Howard Keck signed on for this plan for one crop, but business matters prompted him to drop it after that. Hancock was playing golf at Saratoga with show horse and racing proponent William Haggin Perry, and Perry agreed to sign on. It would be a lasting and fruitful arrangement for both parties, for over the years a parade of major winners sprung from the Claiborne fields, half running in the farm colors and half running in Perry’s silks.
Like his father, Bull Hancock generated a large part of his influence from developing relationships with other key breeders, owners, and trainers. These included the various generations of the Phipps family – Mrs. Phipps, her son Ogden, his son and daughter Ogden Mills Phipps and Cynthia Phipps, South African-based precious metals magnate Charles Engelhard, for whom Hancock syndicated and stood the noble Nijinsky II, and Mrs. Martha Gerry, who bred three-time Horse of the Year Forego, by Hancock’s dynamic Argentine import Forli.
Hancock believed in strong female families, and his management of families involved generation to generation success of mares such as the English purchase Rough Shod II. This family produced Claiborne’s homebred Moccasin, champion two-year-old filly in 1965 and the only juvenile filly ever to be voted Horse of the Year. The family also re-crossed the ocean and one member produced the epoch stallion Sadler’s Wells. Another among the long-term producing families for Claiborne was that of Bourtai, which led to Delta, Dike, Bayou, Coastal, and Slew o’ Gold, while other breeders tapped the line to produce Levee, Shuvee, and many more.
Hancock stood the leading sire every year for 15 years, 1955-1969, and under his management Claiborne was the leading breeder four times between 1958 and 1969. Bull Hancock bred 112 stakes winners including 11 champions in North America and Europe: Doubledogdare, Bayou, Nadir, Round Table, Lamb Chop, Moccasin, Gamely, Wajima, Thatch, Apalachee, and Ivanjica.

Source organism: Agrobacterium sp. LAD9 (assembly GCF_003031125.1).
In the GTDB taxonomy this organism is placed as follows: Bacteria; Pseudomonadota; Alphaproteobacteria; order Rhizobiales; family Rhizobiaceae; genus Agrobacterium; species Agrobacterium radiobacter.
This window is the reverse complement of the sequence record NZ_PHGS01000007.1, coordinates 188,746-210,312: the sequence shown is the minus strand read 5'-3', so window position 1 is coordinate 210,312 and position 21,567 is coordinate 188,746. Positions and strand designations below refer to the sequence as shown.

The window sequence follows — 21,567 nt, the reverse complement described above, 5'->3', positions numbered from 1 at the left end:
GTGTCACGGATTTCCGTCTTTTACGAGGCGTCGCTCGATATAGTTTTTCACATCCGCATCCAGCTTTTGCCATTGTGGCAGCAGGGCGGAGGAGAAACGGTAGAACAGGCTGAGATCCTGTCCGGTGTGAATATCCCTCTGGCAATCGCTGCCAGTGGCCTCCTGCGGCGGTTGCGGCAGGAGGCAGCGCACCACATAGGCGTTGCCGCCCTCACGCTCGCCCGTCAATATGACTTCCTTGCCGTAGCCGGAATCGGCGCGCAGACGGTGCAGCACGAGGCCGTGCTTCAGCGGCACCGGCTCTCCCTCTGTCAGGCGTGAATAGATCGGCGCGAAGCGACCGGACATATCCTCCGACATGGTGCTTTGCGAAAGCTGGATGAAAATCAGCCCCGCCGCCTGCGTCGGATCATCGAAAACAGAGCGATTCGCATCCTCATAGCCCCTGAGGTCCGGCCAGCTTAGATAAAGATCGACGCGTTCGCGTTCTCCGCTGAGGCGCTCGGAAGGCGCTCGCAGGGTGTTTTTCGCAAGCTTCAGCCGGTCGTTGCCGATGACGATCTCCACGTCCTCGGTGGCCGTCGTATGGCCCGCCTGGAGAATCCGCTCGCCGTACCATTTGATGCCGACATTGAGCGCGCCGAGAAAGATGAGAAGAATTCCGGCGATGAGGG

Like his father, Hancock poured energy and intellect into helping the industry. He was one of the original directors of Keeneland and in 1971 was named one of its three trustees. He served on the Kentucky Racing Commission, as did his father and his older son Arthur III. Bull Hancock was instrumental in the merging of the owners and breeders associations to form the Thoroughbred Owners and Breeders Association. He was also a director of the Grayson Foundation, a founder of the Thoroughbred Breeders of Kentucky, and one of the organizers of the American Horse Council. He was a director of Churchill Downs, and was among those who stepped up to invest in the track and save it from a corporate takeover.
In 1955, Hancock became the first working horseman elected to The Jockey Club, that in an era before the present structure of The Jockey Club which stresses inclusion of working horsemen and horsewomen. He was honored by the Thoroughbred Club America as it’s Honor Guest for the 1960 Testimonial Dinner, an honor also given his father and younger son Seth over the years.
Hancock was diagnosed with cancer in 1972 and passed away only two weeks later, on September 14.